Can. 92 A dispensation is subject to a strict interpretation according to the norm of can. 36, §1, as is the very power to dispense granted for a particular case.
Can. 93 A dispensation which has successive application ceases in the same ways as a privilege as well as by the certain and total cessation of the motivating cause.

Friday, April 12, 2013

CIC Cann. 76-84

Can. 76 §1. A privilege is a favor given through a particular act to the benefit of certain physical or juridic persons; it can be granted by the legislator as well as by an executive authority to whom the legislator has granted this power.
§2. Centenary or immemorial possession induces the presumption that a privilege has been granted.
Can. 77 A privilege must be interpreted according to the norm of can. 36, §1, but that interpretation must always be used by which the beneficiaries of a privilege actually obtain some favor.
Can. 78 §1. A privilege is presumed to be perpetual unless the contrary is proved.
§2. A personal privilege, namely one which follows the person, is extinguished with that person’s death.
§3. A real privilege ceases through the complete destruction of the thing or place; a local privilege, however, revives if the place is restored within fifty years.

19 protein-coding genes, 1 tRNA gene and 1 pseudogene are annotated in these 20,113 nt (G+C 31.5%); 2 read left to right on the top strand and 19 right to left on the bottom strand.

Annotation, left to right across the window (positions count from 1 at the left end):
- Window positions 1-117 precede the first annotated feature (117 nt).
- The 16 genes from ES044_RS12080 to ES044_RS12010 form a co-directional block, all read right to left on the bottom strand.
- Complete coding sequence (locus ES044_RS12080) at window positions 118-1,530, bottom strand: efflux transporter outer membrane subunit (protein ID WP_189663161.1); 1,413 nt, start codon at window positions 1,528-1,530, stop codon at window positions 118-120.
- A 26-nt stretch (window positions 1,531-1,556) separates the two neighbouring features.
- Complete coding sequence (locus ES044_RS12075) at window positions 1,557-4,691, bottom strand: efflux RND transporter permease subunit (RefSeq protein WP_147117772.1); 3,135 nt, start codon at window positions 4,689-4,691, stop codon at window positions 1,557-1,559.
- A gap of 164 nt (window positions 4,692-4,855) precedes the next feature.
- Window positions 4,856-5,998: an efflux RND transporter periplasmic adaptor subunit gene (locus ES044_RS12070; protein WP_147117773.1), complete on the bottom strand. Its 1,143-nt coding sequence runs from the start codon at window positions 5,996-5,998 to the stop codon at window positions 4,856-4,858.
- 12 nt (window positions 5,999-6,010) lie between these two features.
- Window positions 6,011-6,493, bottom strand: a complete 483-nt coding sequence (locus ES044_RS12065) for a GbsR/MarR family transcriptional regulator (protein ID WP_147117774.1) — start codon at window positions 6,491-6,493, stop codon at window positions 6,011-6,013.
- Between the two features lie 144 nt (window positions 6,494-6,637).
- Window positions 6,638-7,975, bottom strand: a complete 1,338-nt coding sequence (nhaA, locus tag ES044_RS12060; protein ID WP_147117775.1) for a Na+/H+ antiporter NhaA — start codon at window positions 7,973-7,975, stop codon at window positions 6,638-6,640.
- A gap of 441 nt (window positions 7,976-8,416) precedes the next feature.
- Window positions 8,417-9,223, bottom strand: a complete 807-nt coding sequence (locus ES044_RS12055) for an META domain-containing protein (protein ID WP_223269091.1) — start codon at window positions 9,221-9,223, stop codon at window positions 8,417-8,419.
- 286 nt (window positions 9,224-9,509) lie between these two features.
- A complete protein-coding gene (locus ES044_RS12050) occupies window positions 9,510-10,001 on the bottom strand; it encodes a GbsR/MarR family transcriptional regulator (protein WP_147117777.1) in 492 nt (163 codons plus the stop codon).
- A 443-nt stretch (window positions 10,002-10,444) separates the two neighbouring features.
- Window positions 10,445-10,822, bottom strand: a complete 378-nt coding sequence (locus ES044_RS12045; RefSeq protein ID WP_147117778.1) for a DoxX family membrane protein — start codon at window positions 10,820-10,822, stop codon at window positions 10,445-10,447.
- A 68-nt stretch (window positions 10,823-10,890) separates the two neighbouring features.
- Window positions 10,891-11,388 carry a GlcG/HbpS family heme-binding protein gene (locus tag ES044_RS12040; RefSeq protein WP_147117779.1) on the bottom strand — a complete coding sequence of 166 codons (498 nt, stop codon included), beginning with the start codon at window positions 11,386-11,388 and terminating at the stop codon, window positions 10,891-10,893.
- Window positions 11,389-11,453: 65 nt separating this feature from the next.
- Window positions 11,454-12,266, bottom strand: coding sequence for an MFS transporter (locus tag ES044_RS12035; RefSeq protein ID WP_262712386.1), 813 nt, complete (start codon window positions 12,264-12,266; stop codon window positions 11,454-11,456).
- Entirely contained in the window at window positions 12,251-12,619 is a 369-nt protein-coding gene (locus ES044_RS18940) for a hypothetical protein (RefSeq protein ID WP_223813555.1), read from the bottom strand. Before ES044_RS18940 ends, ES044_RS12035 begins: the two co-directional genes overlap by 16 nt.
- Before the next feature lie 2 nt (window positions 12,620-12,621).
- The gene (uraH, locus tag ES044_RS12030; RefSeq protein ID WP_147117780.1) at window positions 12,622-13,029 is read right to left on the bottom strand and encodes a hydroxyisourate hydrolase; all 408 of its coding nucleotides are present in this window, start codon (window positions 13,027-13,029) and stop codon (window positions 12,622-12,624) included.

Can. 79 A privilege ceases through revocation by the competent authority according to the norm of can. 47, without prejudice to the prescript of can. 81.
Can. 80 §1. No privilege ceases through renunciation unless the competent authority has accepted the renunciation.
§2. Any physical person can renounce a privilege granted only in that person’s favor.
§3. Individual persons cannot renounce a privilege granted to some juridic person or granted in consideration of the dignity of a place or of a thing, nor is a juridic person free to renounce a privilege granted to it if the renunciation brings disadvantage to the Church or to others.
Can. 81 A privilege is not extinguished when the authority of the one who granted it expires unless it has been given with the clause, at our good pleasure (ad beneplacitum nostrum), or some other equivalent expression.
Can. 82 A privilege which is not burdensome to others does not cease through non-use or contrary use. If it is to the disadvantage of others, however, it is lost if legitimate prescription takes place.
Can. 83 §1. A privilege ceases through the lapse of the time period or through the completion of the number of cases for which it had been granted, without prejudice to the prescript of can. 142, §2.
§2. It also ceases if, in the judgment of the competent authority, circumstances are so changed in the course of time that it becomes harmful or its use illicit.
Can. 84 One who abuses the power given by a privilege deserves to be deprived of that privilege.
Therefore, when the holder of a privilege has been warned in vain, an ordinary is to deprive the one who gravely abuses it of a privilege which he himself has granted. If the privilege was granted by the Apostolic See, however, an ordinary is bound to notify the Apostolic See.